About the Dale Bumpers College of Agricultural, Food and Life Sciences: Bumpers College provides life-changing opportunities to position and prepare graduates who will be leaders in the businesses associated with foods, family, the environment, agriculture, sustainability and human quality of life; and who will be first-choice candidates of employers looking for leaders, innovators, policy makers and entrepreneurs. The college is named for Dale Bumpers, former Arkansas governor and longtime U.S. senator who made the state prominent in national and international agriculture.
About the University of Arkansas: The University of Arkansas provides an internationally competitive education for undergraduate and graduate students in more than 200 academic programs. The university contributes new knowledge, economic development, basic and applied research, and creative activity while also providing service to academic and professional disciplines. The Carnegie Foundation classifies the University of Arkansas among only 2 percent of universities in America that have the highest level of research activity. U.S. News & World Report ranks the University of Arkansas among its top American public research universities. Founded in 1871, the University of Arkansas comprises 10 colleges and schools and maintains a low student-to-faculty ratio that promotes personal attention and close mentoring.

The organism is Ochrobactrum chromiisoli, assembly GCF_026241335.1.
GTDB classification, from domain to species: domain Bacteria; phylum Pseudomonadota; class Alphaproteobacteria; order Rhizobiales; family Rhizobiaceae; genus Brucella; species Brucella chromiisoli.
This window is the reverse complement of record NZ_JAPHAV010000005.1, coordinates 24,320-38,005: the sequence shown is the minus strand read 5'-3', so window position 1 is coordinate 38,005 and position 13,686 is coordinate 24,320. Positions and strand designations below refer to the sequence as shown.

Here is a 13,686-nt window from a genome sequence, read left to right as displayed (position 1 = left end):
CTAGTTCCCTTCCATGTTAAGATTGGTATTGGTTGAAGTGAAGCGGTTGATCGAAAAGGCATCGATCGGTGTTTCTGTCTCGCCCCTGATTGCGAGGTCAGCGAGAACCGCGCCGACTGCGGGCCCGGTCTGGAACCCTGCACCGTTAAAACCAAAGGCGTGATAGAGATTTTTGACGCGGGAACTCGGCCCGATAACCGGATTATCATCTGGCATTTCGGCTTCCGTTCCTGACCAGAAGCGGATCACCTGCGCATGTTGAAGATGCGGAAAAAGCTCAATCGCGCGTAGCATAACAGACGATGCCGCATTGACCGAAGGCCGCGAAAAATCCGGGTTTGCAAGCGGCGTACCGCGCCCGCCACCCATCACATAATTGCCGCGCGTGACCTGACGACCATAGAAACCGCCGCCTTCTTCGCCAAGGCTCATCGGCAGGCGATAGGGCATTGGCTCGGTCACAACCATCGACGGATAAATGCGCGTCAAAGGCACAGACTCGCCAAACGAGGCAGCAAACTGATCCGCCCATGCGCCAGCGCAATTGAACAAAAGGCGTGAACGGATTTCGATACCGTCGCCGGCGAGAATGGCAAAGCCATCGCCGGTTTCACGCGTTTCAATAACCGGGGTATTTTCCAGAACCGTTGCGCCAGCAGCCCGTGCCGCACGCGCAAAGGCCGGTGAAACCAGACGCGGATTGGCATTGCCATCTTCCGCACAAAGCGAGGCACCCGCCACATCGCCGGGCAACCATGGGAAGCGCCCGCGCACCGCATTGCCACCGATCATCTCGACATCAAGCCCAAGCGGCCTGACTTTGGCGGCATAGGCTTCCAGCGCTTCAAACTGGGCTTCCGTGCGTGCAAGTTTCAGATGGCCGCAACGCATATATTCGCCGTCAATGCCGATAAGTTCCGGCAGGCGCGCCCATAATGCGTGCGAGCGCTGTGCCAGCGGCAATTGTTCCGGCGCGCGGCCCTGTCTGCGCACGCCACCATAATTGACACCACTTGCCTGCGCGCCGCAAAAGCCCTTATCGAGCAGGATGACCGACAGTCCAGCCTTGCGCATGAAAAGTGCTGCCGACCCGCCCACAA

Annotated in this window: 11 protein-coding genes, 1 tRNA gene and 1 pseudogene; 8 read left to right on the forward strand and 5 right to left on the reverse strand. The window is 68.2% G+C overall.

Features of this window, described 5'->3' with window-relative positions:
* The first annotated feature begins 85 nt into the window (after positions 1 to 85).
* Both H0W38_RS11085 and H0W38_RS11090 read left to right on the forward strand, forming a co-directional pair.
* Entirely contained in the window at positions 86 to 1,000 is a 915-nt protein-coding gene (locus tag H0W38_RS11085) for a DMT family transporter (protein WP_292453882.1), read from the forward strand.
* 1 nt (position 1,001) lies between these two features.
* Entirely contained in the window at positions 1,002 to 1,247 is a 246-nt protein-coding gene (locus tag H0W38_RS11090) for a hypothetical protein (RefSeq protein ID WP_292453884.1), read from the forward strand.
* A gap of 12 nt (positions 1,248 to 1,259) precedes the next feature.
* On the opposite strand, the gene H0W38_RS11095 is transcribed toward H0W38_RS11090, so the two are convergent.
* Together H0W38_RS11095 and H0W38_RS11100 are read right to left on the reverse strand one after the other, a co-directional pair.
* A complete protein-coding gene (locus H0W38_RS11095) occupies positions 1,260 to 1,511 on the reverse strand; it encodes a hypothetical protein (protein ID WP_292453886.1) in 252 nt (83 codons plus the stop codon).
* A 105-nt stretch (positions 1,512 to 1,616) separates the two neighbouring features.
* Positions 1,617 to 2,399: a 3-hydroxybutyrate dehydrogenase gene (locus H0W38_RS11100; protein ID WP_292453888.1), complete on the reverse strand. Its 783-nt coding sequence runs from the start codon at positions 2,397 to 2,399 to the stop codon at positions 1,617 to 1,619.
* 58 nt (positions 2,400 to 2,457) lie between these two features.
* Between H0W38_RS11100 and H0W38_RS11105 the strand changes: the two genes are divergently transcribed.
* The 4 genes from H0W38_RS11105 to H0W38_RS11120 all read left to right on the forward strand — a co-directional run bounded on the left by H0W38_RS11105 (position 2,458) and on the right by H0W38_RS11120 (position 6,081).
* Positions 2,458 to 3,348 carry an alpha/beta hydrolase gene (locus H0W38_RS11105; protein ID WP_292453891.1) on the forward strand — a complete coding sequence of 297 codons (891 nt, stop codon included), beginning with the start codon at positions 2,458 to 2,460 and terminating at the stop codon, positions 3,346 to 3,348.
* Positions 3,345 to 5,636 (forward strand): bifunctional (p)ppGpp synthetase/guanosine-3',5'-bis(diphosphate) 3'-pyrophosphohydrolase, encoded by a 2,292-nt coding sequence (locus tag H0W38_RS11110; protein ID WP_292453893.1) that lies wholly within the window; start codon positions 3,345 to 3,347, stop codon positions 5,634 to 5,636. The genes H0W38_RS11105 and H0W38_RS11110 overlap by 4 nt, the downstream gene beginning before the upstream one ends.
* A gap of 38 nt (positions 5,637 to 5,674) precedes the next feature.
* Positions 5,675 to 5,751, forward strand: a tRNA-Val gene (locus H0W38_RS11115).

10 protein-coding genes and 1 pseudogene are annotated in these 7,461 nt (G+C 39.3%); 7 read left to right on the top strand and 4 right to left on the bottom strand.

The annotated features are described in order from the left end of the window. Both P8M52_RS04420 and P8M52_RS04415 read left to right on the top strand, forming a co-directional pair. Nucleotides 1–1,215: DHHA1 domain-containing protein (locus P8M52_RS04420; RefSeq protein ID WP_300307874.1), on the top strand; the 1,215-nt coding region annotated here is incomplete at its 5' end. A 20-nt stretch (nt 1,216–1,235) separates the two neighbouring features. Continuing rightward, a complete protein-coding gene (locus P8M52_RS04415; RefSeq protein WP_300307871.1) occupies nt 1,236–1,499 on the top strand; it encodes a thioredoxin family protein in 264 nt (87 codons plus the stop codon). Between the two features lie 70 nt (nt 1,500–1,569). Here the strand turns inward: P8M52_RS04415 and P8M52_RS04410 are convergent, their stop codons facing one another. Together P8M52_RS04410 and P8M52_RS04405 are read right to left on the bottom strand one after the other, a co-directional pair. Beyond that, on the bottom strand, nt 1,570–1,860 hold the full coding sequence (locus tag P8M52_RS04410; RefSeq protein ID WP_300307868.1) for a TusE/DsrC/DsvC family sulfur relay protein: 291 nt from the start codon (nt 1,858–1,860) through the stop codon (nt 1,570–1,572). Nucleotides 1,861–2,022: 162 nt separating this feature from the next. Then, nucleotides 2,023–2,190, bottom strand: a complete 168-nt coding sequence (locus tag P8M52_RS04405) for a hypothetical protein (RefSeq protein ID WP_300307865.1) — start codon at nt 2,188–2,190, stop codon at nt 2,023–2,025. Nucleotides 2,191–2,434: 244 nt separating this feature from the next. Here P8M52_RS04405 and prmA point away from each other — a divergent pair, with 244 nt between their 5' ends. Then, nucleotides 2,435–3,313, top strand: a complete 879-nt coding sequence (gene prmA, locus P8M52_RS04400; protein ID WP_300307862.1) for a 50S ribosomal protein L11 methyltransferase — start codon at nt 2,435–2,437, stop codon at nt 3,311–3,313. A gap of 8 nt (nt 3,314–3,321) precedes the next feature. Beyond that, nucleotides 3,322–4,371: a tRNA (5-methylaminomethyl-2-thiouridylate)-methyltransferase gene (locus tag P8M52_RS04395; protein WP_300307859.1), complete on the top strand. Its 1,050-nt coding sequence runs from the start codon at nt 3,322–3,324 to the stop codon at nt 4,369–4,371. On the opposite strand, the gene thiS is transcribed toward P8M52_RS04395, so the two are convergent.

The Journal of Agriculture, Food Systems, and Community Development and the Journal of American Indian Education jointly seek manuscripts and commentaries on practice-relevant and pedagogical research related to Indigenous food sovereignty issues, especially tribal and government policy, grassroots community organizing, culturally defined foods and practices, and the transfer of Indigenous knowledge.
This special issue draws attention to the roles and responsibilities of knowledge producers, knowledge keepers, and food systems actors in managing and enhancing access to culturally appropriate food produced through ecologically sound and sustainable methods in Indigenous communities in North America. By North America, we mean all the regions and subregions, both geographic and cultural, in Canada, Mexico, the Caribbean, and the U.S.
We seek empirical, theoretical, or pedagogical contributions from academics and practitioners that inform policy and practice. We encourage manuscripts documenting interagency and/or nation-to-nation collaboration, as well as collaboration among public, nonprofit, private enterprises, and scholar/practitioner co-partners. We will also accept comparative work that includes other regions of the Global North and Global South if the comparison features a North American Indigenous community. Manuscripts closely examining processes as well as those that interrogate a failed or struggling policy, program, or project can also be very instructive. Areas of interest include but are not limited to: